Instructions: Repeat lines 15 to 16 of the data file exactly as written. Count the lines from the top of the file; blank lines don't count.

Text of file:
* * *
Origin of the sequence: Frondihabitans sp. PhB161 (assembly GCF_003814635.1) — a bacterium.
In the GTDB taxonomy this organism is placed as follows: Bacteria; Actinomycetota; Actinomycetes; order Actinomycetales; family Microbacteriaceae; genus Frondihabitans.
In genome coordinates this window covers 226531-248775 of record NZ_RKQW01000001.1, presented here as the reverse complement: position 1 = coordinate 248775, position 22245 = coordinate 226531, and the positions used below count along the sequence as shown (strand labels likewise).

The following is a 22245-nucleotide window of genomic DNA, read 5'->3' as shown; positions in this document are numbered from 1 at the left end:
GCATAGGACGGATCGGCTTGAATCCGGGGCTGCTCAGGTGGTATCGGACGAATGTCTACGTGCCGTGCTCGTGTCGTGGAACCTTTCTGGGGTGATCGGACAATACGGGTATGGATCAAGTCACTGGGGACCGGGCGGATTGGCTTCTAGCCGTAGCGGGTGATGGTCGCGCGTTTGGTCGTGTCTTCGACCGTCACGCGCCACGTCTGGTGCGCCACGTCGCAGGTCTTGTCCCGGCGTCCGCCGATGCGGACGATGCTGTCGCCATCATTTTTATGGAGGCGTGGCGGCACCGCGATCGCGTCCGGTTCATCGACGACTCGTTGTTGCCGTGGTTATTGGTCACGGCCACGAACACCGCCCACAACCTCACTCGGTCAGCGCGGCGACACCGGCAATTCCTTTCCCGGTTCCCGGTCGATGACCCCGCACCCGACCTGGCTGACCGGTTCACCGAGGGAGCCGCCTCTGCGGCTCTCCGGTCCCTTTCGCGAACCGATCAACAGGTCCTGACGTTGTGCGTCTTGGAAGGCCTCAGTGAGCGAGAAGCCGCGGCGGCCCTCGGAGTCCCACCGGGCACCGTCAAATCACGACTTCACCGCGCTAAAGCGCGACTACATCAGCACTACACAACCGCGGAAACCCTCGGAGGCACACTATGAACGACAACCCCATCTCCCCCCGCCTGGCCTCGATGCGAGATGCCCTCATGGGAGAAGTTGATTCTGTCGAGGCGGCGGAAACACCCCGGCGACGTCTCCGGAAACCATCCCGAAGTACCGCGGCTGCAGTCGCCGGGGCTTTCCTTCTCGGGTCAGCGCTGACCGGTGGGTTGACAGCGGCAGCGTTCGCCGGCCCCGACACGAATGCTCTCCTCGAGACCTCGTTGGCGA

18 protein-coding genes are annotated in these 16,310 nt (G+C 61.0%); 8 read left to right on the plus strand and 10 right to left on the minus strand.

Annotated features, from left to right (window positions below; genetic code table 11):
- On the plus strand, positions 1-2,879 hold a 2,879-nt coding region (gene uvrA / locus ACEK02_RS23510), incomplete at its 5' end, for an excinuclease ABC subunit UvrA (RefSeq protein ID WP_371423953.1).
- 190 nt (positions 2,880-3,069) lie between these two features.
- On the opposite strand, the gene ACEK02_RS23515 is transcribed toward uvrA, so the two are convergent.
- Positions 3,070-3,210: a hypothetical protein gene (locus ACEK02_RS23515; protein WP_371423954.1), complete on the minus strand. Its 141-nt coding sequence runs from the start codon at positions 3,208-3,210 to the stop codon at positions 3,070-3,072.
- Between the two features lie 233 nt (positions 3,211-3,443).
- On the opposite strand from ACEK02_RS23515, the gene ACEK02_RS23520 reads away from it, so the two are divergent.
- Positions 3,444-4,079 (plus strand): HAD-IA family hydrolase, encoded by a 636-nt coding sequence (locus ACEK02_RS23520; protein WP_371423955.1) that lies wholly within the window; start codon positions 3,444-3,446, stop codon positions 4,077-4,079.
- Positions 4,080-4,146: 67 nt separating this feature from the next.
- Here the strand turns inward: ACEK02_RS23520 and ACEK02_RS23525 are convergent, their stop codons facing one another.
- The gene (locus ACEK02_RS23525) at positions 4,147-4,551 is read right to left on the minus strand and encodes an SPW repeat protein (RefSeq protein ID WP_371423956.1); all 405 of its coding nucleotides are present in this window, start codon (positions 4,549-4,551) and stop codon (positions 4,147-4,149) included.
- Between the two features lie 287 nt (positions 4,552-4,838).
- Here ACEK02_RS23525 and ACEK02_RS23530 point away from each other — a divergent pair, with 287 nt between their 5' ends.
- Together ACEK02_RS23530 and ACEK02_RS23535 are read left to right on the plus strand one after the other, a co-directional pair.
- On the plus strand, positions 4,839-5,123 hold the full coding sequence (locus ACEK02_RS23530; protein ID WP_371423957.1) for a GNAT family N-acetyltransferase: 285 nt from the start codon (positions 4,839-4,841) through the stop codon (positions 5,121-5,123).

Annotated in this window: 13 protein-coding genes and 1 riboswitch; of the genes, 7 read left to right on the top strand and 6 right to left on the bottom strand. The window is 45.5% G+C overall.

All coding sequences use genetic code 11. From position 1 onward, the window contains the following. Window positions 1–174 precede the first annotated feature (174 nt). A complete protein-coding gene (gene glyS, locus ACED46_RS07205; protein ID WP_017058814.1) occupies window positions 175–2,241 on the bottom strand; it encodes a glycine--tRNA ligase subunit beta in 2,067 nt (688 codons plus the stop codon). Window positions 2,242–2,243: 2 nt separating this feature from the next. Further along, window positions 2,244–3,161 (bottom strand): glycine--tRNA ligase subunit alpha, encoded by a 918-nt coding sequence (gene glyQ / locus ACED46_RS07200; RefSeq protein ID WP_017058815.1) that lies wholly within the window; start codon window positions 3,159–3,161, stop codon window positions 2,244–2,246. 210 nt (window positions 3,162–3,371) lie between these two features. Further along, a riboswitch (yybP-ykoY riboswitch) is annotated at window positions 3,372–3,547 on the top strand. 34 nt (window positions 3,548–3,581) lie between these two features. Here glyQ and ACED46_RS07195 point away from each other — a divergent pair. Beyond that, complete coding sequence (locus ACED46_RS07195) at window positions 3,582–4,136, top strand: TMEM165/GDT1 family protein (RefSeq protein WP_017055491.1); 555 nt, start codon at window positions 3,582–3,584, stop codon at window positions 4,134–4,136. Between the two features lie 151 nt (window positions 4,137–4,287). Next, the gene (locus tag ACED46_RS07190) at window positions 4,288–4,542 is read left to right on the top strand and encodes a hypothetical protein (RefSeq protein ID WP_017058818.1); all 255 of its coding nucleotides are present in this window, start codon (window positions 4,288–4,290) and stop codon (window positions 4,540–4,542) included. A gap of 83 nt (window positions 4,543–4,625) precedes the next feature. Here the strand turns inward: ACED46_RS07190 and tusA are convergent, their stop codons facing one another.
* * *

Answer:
- Positions 4,080-4,146: 67 nt separating this feature from the next.
- Here the strand turns inward: ACEK02_RS23520 and ACEK02_RS23525 are convergent, their stop codons facing one another.